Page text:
Some will try saltwater fishing for the first time. Such was the case with my old friend Ken. He has some free time one day while his wife went shopping, so he went to the local bait shop and inquired about where to go and what to do. The old clerk told Ken that people were catching white trout on cut bait off the old bridge that had been converted into a fishing pier. You could drive your car out on the bridge and fish anywhere you wanted.
When Ken got there he found people fishing all along the bridge, so he found a vacant spot and started fishing. Now ol’ Ken had never done any saltwater fishing before, but with all of these people fishing it couldn’t be that difficult. He had just cast his bait out when bam, he had a big one hooked. He sort of chuckled to himself. He would most likely have a mess of white trout in just a few minutes.
However, when Ken got his prize catch on the bridge he discovered it was not a trout.
No sir. In fact, it was not even a fish. It was about 2 ½ feet long and looked like a snake. Maybe it was a poisonous sea snake, or maybe even an electric eel. Whatever it was, it was squirming and slithering down the bridge and dragging Ken’s rod with it. He grabbed his rod and pulled the creature back. Now what was he doing to do?
The only sensible thing to do would be to dispatch the creature as soon as possible. The only way he could see to do that was to stomp the thing. When Ken stomped the slick and slime critter with his right foot, it squirted out from under his shoe like a pinched watermelon seed and promptly wrapped itself around his left leg.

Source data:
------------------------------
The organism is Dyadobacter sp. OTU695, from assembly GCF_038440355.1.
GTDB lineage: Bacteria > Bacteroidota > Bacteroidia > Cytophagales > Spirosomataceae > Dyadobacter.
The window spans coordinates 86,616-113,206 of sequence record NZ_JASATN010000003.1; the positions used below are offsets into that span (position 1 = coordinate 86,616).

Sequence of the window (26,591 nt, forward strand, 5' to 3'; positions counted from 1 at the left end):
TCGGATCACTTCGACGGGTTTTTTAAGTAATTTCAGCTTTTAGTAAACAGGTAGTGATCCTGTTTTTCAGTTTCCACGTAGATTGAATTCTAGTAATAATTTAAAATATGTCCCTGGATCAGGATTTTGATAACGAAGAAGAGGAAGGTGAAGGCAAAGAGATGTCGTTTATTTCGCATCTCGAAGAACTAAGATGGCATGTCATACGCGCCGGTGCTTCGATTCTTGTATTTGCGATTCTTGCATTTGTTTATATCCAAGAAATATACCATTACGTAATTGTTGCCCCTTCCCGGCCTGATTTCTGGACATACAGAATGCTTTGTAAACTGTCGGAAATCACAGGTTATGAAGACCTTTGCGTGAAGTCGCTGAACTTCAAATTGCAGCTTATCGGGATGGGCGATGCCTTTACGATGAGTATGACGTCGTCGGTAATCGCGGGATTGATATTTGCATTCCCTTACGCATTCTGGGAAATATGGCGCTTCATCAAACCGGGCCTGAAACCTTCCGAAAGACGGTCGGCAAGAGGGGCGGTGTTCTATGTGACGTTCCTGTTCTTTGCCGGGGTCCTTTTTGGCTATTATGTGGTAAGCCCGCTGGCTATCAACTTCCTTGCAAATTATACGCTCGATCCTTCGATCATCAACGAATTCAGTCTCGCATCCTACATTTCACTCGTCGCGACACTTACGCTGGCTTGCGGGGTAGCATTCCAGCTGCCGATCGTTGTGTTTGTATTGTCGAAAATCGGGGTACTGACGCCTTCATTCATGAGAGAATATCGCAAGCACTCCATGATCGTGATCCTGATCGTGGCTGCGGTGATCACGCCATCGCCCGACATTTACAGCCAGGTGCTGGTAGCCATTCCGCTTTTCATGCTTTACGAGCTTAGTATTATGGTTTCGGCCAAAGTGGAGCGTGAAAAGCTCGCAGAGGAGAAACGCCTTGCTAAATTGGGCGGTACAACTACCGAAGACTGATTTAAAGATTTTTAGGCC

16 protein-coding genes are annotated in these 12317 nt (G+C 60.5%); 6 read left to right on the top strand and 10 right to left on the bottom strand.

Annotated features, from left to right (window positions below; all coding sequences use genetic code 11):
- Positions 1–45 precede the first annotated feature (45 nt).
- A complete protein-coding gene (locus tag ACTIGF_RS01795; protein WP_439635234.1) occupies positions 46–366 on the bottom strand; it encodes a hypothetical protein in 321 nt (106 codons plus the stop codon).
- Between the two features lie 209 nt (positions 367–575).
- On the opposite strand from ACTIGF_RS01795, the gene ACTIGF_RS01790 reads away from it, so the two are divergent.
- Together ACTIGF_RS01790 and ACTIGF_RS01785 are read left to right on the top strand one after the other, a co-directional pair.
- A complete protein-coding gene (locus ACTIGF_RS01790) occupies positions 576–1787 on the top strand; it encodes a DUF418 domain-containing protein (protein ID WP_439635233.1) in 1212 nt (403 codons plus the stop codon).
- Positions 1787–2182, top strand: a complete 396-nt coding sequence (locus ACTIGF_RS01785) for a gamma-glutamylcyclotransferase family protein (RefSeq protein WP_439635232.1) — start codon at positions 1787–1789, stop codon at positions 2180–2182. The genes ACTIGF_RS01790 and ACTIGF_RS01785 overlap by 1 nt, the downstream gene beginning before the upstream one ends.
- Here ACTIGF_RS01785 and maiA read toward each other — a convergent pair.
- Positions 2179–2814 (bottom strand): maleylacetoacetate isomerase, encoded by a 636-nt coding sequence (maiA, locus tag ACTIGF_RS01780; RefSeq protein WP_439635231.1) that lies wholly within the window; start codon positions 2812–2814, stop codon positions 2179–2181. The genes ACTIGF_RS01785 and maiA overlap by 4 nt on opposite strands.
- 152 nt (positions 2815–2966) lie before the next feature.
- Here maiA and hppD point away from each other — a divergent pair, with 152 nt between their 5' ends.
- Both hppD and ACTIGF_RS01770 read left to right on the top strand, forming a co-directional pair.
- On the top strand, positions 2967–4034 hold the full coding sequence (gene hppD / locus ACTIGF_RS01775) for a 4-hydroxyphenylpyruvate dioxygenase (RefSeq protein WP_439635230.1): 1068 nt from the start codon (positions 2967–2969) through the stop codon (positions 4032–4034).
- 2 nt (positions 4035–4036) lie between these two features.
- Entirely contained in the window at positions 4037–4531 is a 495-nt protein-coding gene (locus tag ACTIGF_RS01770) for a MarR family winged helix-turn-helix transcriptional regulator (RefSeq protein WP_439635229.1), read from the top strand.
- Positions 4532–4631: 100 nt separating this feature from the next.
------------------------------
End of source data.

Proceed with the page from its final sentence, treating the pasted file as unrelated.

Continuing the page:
The next thing Ken knew he was lying on his back next to his car, violently kicking and rolling in an effort to get the creature off his leg. The commotion naturally attracted the attention of other fishermen on the bridge.
One fisherman yelled, “He’s having a diabetic attack. He needs sugar!” Another rather large and overweight fisherman who was eating a candy bar at the time quickly ran over to Ken and tried to shove the remainder of his candy bar into Ken’s mouth.
By now the creature was off Ken’s leg and had crawled under his car, out of sight of the crowd that had suddenly gathered. However, the fishing line was still around his leg and jerking violently. All Ken could think about was getting loose from that creature. He managed to get his hand in his pocket and came out with his trusty pocketknife. As he opened the blade with his teeth, somebody in the crowd yelled, “Get back, he’s got a knife!” Ken finally managed to cut the fishing line and free himself from the creature.
As he lay panting and exhausted on the bridge beside his car, the creature came slithering out the other side. One of the fishermen picked it up and said, “It’s just a harmless little brown eel.” He removed the hook and threw it back into the water.
Ken told me later that he was not an expert saltwater fisherman yet, but he was learning fast. In just this one trip he learned about some of the strange creatures that live in saltwater – and also how friendly and helpful the local pier fishermen are.